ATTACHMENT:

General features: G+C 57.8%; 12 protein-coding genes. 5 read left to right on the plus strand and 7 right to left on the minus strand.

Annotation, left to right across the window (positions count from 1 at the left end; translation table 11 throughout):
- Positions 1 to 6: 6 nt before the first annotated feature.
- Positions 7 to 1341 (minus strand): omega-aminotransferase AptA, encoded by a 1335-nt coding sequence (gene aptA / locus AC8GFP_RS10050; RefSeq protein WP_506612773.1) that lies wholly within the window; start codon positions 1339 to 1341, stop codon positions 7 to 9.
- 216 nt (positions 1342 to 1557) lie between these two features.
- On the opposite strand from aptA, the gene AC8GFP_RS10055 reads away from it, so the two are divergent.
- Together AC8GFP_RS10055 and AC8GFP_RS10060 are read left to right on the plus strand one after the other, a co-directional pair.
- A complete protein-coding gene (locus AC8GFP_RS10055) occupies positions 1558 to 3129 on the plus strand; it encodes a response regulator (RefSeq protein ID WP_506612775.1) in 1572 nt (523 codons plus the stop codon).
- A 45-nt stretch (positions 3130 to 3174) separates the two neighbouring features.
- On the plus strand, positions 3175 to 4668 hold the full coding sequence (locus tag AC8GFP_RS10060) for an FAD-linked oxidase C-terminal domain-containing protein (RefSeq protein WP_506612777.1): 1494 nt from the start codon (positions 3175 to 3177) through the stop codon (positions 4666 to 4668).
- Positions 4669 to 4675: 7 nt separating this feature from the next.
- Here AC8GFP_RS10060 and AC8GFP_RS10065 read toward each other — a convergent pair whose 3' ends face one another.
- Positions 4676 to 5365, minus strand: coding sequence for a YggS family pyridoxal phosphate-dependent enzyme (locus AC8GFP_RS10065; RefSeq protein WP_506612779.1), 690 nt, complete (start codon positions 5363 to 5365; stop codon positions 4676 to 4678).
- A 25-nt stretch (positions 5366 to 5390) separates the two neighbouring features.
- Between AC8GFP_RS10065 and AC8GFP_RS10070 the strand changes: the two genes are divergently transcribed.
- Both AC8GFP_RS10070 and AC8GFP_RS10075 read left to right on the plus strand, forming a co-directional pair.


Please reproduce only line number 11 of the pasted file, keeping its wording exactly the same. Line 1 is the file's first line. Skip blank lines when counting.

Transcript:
- Positions 4669 to 4675: 7 nt separating this feature from the next.